Learning Objective 1: The learner will be able to identify underlying self-regulatory factors characteristic of novice nurses’ approaches to clinical reasoning
Learning Objective 2: The learner will be able to identify instructional strategies aimed at facilitating higher-level competency in clinical reasoning
Methods: 87 final year undergraduate nursing students completed a simulated clinical task relating to the conduct of a pre-operative clinical interview and assessment. Two self-report questionnaires relating to aspects of metacognitive beliefs were completed: Biggs’ (1987) “Study Process Questionnaire”, a measure of dispositional motivational and strategy choices in learning (surface, deep and achieving approaches), and Cantwell and Moore’s (1996) “Strategic Flexibility Questionnaire”, a measure of disposition towards active or passive self-regulation (adaptive, inflexible or irresolute regulation). The clinical interview was completed in three phases: a “Planning” phase in which students gave written responses to five aspects of the pre-interview planning; a “Note-taking” phase in which students generated case notes whilst viewing a simulated interview; and a “Clinical Reasoning” component in which students generated a “Mental Status Assessment” and four Nursing Diagnoses. Data from each phase were analysed against expert templates.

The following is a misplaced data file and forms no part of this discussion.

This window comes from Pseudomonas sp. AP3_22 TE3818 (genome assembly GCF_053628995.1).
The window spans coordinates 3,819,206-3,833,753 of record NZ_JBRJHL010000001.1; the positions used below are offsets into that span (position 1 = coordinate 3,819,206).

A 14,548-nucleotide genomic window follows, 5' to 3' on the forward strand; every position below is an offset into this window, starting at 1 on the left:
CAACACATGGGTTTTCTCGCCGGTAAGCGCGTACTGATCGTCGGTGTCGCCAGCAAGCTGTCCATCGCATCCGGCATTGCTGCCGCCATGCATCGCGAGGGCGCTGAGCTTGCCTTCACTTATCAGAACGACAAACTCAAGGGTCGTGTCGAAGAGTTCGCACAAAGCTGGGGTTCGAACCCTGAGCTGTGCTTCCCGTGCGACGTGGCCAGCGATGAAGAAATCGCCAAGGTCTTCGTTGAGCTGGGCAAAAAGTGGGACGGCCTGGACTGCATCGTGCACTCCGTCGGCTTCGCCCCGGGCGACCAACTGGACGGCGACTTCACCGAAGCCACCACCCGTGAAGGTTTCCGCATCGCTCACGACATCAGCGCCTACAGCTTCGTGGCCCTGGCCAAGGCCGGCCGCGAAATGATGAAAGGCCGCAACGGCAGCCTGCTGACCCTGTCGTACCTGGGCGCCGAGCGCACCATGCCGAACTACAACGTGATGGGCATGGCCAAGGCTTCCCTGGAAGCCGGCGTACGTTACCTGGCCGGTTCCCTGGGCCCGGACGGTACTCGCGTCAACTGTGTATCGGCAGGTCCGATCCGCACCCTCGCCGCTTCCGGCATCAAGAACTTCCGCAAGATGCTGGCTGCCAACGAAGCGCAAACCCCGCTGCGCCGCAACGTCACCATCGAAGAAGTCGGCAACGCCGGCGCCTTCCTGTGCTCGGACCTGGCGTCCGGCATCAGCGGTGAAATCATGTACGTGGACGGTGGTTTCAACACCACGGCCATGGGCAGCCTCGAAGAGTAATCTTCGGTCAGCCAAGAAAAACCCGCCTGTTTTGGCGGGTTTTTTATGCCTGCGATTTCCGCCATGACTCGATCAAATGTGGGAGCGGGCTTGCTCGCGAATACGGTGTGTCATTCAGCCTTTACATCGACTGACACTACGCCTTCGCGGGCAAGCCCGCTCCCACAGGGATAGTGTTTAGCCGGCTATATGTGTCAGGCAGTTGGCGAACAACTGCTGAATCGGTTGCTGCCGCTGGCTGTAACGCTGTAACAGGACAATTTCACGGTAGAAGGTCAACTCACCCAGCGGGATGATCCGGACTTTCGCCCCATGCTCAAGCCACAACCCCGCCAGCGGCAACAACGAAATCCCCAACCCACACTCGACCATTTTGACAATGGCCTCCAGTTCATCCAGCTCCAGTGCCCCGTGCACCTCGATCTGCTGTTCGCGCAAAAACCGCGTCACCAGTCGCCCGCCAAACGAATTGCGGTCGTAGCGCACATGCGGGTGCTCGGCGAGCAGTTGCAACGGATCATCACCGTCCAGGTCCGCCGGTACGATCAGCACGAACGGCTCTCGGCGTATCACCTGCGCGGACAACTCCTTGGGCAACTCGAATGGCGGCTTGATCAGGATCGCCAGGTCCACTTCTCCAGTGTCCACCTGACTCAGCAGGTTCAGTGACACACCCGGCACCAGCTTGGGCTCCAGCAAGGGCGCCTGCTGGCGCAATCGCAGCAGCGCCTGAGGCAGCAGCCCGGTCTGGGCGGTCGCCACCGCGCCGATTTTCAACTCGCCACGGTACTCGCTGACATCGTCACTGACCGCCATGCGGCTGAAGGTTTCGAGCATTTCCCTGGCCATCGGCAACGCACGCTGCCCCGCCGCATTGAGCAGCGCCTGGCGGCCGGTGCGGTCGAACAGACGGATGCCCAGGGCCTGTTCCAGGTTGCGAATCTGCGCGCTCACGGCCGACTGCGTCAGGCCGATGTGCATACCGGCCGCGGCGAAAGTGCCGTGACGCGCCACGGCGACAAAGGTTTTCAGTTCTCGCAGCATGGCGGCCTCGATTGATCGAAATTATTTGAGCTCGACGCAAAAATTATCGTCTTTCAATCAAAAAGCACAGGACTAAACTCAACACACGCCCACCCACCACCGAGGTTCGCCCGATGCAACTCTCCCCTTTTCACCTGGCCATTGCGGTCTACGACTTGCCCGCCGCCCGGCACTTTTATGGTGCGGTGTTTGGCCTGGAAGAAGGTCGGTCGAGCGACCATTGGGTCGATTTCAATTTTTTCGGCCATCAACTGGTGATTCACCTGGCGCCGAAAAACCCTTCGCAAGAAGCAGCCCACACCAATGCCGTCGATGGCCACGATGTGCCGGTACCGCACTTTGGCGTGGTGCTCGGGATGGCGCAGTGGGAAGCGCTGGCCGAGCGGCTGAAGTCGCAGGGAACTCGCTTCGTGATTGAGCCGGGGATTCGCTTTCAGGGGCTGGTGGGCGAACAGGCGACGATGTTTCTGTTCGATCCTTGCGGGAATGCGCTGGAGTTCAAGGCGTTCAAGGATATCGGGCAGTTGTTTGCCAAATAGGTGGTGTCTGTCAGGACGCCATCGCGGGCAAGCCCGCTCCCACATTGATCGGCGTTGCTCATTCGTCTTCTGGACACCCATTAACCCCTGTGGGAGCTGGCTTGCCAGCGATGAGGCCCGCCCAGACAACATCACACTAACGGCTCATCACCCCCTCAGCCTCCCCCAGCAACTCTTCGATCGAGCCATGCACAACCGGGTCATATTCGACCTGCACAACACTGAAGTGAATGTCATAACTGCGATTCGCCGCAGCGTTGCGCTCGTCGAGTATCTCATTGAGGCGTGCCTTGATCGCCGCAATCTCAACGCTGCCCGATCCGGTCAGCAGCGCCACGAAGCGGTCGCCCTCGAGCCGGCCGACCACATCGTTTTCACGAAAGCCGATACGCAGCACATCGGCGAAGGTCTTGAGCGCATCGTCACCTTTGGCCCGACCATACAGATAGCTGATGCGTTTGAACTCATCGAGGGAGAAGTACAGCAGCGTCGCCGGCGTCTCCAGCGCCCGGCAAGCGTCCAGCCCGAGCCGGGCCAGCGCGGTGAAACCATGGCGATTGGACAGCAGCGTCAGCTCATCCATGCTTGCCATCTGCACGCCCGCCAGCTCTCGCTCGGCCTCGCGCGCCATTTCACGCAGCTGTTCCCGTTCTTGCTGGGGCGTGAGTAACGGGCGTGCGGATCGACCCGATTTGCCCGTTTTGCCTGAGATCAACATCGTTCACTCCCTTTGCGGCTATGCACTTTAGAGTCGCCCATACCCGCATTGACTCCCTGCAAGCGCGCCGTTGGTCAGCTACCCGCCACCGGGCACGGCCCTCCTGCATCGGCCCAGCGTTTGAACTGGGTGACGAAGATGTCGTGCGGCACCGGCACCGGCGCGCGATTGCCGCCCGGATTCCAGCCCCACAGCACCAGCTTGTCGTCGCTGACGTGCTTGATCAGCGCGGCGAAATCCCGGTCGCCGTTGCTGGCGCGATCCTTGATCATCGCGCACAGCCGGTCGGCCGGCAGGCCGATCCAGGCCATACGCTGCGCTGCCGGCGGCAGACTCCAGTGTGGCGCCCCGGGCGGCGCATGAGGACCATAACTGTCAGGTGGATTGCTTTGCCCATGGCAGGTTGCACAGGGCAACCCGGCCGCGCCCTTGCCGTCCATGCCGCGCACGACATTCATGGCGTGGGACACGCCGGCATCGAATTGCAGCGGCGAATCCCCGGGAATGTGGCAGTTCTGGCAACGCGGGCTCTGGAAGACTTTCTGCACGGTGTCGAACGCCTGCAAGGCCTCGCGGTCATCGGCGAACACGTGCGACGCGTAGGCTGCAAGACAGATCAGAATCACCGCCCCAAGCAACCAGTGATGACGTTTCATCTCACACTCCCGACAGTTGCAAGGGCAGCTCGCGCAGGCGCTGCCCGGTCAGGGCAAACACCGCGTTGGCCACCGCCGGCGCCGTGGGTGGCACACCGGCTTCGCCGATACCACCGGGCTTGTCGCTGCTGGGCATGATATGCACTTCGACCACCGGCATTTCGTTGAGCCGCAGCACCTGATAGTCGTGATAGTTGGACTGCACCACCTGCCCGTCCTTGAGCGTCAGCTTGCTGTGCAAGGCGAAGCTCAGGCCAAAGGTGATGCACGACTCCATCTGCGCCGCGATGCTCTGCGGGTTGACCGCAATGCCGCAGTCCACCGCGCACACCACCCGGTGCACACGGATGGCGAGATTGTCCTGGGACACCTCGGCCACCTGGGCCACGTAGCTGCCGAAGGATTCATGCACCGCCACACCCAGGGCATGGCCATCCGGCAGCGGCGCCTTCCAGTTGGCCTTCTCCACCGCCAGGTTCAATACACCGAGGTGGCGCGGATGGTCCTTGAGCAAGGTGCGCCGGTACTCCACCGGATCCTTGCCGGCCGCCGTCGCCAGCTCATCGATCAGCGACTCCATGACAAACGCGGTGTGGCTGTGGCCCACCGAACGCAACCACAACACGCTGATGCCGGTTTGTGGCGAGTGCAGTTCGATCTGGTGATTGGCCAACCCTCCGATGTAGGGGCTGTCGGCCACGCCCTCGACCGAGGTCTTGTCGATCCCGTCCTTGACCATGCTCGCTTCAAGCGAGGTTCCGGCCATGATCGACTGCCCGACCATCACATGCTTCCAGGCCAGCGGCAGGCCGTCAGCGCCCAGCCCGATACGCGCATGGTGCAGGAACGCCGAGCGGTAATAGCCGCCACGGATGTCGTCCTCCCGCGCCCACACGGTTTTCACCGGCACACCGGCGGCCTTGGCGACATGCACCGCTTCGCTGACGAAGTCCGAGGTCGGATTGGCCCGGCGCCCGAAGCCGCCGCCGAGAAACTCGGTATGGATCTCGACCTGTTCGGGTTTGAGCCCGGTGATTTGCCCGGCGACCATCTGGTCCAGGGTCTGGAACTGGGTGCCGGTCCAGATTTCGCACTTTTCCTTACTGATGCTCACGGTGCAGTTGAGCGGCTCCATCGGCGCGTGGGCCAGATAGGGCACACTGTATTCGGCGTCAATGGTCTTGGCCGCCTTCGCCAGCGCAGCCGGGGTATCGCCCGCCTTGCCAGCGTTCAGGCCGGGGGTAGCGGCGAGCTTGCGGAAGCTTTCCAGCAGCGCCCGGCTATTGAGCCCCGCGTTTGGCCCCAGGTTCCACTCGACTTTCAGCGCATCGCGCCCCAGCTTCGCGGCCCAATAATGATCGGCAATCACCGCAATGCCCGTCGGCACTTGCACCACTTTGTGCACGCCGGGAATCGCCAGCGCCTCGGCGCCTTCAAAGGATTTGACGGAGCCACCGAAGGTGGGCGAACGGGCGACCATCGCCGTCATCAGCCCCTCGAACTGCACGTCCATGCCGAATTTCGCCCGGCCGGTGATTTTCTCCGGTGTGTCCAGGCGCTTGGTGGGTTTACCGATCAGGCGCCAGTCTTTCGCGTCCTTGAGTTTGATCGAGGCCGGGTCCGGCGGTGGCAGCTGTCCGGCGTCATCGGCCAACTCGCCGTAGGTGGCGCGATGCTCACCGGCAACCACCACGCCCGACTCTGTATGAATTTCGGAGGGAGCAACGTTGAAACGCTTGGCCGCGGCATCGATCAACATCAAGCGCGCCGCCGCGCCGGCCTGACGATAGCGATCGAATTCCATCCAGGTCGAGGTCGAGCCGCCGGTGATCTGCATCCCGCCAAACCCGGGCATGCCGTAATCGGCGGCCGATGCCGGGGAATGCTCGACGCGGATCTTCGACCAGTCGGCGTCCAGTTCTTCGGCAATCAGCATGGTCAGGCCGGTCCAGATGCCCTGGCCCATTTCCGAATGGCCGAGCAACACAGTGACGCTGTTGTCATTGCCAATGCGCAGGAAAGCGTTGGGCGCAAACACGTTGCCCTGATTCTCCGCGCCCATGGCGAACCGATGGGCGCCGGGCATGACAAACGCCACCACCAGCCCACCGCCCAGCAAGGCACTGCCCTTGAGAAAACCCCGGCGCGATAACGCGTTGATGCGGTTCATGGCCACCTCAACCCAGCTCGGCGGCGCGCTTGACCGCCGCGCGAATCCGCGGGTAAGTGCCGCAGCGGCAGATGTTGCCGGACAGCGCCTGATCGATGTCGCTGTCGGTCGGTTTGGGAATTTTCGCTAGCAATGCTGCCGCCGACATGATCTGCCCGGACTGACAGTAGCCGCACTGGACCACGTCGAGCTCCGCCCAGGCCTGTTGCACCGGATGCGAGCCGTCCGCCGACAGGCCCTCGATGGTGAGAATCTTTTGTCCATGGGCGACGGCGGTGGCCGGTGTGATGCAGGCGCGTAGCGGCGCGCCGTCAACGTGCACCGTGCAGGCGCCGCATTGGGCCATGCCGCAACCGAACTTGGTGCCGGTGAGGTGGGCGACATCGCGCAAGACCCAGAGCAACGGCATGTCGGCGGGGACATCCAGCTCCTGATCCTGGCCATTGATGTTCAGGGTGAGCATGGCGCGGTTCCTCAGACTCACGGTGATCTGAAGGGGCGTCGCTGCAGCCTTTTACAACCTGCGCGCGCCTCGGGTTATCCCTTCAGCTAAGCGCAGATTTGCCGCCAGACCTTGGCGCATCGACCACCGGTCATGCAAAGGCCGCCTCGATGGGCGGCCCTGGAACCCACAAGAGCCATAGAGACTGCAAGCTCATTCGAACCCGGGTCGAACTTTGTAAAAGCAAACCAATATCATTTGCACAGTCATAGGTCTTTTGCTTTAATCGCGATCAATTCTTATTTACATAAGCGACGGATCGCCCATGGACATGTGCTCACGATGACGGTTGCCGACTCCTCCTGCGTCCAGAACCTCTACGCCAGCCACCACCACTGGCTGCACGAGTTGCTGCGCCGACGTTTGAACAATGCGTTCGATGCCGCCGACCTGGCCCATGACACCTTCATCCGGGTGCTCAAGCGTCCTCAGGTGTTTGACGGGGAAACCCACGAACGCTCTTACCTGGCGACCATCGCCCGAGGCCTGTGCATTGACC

Results: Analyses indicated that a disposition towards active and coherent self-regulation, combined with a disposition towards meaning construction (deep processing) as opposed to symptom reproduction (surface processing), was associated with higher quality performance across all phases of the clinical task.
Conclusion: The results of the study are discussed in relation to both attributes of developing expertise and instructional implications.
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